When you consider that one of the world’s most perfect comfort foods—the basic French baguette—is made of nothing more than flour, yeast, salt, and water, it’s a wonder we, as human beings, ever decided to expand on this basic formula.
What would you need to do to have a truly sustainable restaurant chain? The answer depends on whom you ask.
I made my own pizza for lunch the other day, and I have to say it was pretty great. Now, in the interest of full disclosure, I admit I’m taking a little license with the language by saying I “made” this pizza. I didn’t roll out or toss the dough, though I did choose my crust from a few available varieties, as was my prerogative. I also didn’t slave over a saucepan to get the tomato sauce a little smoky, a little spicy, and distinctly tangy, the way I like it.
In its most recent Statistical Abstract of the U.S., the U.S. Census Bureau revealed that per-capita consumption of dairy products grew about 7 percent between 1990 and 2009, from roughly 568 to 607 pounds per person per year. That’s a slow and steady rise, though not the sort of eye-popping increase that typically sends menu developers scurrying to the ideation kitchen with dollar signs in their eyes. But dig a little deeper into the bureau’s findings, and some interesting trends reveal themselves.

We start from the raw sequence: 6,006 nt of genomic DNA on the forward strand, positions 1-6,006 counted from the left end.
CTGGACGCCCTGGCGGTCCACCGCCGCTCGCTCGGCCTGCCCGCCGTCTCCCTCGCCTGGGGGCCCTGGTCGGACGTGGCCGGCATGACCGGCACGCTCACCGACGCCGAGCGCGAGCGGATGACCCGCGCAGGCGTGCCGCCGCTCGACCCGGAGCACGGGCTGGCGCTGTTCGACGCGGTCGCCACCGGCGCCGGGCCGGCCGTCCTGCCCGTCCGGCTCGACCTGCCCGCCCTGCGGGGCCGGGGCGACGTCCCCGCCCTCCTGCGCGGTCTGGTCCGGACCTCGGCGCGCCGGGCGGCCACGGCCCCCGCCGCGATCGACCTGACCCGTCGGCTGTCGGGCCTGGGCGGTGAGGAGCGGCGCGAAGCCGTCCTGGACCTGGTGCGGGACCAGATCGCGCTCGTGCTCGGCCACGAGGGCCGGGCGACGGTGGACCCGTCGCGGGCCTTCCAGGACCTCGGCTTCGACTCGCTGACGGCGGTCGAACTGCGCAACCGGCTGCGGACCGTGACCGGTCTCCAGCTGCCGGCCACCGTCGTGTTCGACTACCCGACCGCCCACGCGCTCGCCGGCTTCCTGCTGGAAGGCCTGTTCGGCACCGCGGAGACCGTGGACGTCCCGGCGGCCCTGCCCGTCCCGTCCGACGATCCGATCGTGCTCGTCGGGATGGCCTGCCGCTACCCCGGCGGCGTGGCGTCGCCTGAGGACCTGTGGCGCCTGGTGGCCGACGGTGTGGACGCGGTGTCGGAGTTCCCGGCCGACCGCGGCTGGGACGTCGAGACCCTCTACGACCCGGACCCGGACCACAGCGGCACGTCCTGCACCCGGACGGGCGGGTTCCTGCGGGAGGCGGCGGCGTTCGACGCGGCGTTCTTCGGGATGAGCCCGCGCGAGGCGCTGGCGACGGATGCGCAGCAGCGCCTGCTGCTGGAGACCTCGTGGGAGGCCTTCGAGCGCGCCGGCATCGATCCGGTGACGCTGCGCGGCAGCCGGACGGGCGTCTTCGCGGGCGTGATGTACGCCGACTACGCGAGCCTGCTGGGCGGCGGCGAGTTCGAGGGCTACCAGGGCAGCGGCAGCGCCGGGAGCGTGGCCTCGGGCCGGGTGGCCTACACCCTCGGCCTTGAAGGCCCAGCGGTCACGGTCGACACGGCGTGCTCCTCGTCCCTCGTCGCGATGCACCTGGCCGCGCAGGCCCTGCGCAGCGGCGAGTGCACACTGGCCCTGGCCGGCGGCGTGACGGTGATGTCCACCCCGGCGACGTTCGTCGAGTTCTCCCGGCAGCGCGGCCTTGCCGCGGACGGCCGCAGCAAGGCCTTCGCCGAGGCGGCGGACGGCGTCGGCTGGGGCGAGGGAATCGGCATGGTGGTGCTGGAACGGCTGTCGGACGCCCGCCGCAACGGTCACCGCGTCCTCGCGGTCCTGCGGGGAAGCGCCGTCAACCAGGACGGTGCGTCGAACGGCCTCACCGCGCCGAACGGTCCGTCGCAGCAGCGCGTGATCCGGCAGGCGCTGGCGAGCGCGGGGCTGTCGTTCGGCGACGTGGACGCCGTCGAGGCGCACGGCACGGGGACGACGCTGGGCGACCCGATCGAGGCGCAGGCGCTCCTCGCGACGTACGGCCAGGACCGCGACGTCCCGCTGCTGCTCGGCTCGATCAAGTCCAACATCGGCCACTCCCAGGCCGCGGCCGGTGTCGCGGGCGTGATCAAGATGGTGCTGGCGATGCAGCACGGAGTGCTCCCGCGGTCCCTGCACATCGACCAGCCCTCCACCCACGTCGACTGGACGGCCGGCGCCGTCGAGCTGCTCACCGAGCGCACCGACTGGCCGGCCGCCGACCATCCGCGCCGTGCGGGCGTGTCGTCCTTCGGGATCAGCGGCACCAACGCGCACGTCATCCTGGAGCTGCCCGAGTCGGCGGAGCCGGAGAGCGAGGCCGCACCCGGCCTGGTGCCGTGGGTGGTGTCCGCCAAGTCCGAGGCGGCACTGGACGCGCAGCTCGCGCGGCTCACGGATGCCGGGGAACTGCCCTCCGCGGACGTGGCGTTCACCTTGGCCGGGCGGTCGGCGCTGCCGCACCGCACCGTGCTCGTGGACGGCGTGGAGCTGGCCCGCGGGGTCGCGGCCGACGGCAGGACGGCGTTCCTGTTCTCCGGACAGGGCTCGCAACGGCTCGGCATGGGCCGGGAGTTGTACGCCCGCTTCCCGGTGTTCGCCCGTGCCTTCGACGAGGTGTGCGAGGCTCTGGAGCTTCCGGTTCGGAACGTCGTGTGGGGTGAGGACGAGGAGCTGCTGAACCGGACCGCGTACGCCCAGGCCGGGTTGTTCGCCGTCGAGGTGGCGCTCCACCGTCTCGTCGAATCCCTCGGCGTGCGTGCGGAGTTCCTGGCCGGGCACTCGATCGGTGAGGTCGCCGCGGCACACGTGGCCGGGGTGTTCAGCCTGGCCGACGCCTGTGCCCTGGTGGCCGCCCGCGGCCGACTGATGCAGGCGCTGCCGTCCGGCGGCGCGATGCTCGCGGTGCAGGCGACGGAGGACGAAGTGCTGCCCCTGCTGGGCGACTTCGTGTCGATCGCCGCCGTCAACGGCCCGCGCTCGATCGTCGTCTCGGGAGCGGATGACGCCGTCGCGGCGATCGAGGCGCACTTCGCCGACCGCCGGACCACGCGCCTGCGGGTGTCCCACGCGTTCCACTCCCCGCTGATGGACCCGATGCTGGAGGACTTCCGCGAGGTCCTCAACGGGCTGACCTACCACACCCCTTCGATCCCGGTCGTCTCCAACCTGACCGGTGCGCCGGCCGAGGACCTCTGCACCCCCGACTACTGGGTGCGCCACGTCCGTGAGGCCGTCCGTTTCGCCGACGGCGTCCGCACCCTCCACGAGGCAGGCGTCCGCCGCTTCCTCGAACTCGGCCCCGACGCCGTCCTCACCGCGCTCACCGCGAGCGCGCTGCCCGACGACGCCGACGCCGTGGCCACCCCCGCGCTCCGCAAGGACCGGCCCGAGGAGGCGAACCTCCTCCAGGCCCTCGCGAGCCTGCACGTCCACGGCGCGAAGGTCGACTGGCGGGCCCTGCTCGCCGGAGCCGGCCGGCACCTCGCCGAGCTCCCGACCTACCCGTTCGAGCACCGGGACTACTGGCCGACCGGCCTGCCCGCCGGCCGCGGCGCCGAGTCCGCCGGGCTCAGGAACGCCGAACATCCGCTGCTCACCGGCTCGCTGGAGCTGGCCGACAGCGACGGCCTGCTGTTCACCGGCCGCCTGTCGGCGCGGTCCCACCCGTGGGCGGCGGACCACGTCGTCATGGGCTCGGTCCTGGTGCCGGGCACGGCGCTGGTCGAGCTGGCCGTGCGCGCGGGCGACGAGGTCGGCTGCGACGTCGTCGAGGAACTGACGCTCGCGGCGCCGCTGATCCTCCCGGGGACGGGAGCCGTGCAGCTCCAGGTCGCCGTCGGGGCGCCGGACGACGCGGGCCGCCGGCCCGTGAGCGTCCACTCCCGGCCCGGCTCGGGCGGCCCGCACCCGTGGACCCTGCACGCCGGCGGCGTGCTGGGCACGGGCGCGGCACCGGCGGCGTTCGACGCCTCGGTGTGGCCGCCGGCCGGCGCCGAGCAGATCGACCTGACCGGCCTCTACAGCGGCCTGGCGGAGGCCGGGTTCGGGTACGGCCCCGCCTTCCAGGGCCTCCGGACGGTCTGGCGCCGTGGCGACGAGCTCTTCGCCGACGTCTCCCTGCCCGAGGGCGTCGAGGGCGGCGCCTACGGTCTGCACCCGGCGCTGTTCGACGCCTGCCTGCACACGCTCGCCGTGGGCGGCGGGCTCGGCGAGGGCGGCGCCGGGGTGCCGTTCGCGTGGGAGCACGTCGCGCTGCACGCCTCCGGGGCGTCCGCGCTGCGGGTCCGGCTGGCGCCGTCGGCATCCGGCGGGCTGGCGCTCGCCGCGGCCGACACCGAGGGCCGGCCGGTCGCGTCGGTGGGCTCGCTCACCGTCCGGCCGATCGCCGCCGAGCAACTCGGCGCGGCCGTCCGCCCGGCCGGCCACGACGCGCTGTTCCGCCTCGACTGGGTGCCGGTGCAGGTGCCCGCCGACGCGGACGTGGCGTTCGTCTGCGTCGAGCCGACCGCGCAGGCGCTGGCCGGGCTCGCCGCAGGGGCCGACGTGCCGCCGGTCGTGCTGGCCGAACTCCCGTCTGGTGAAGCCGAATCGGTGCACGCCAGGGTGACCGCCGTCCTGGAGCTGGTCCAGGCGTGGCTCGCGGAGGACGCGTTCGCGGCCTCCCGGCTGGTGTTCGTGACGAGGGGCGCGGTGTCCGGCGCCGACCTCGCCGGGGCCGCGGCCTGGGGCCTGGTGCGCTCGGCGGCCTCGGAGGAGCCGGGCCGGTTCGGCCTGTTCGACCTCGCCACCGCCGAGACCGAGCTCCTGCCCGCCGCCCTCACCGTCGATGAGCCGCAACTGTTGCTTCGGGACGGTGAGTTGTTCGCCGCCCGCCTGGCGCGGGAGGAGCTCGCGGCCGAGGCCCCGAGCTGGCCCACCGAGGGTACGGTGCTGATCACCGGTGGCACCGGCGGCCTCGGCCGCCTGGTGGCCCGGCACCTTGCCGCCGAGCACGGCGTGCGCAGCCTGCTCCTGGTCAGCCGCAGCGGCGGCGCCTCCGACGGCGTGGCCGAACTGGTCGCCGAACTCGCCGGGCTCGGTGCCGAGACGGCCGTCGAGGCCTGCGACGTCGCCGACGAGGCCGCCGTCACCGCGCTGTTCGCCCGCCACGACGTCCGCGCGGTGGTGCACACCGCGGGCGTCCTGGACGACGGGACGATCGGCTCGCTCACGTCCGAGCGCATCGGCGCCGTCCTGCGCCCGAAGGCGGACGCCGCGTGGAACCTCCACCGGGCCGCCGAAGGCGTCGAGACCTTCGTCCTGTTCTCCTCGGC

I have an admission to make: Although I’m not an anthropologist, I have determined definitively, through informal surveys of a few good friends, that the love of aromas found in smoke is locked securely into our genes.
Sit down and relax, Mr. and Mrs. Menu Developer. You look tense. Here, have a sip of this blueberry-kale-sun-dried-tomato-açai-green-tea-flaxseed smoothie I’ve just whipped up. It’s loaded with antioxidants, vitamin B, fiber, and lycopene. I think you’ll find it both restorative and refreshing.
For decades, the value proposition in quick-serve circles was pretty easy to capture in a catchphrase: More Is Better. Give those 18–34-year-old guys bigger burgers, burritos, sandwiches, and pizzas; super-size the drinks and sides; pile the toppings high; ladle on the extras, and you had a surefire formula for success.
Menu-development professionals for fast-food chains have probably watched enviously as some of their fast-casual competitors have unveiled salads that are both too elaborate and too expensive to replicate at their concepts.
In his landmark 2004 treatise The Paradox of Choice, Swarthmore College professor Barry Schwartz made the case that the vast number of choices available to modern consumers does not offer a heady sense of freedom. Rather, it produces a kind of anxiety, even paralysis, brought on by endless mulling, weighing, rethinking, comparing, contrasting, and second-guessing.
If demography is indeed destiny (as so many pundits and prognosticators are fond of noting), then fast-food and fast-casual brands are bound to take on an even more pronounced Latin flavor in coming years.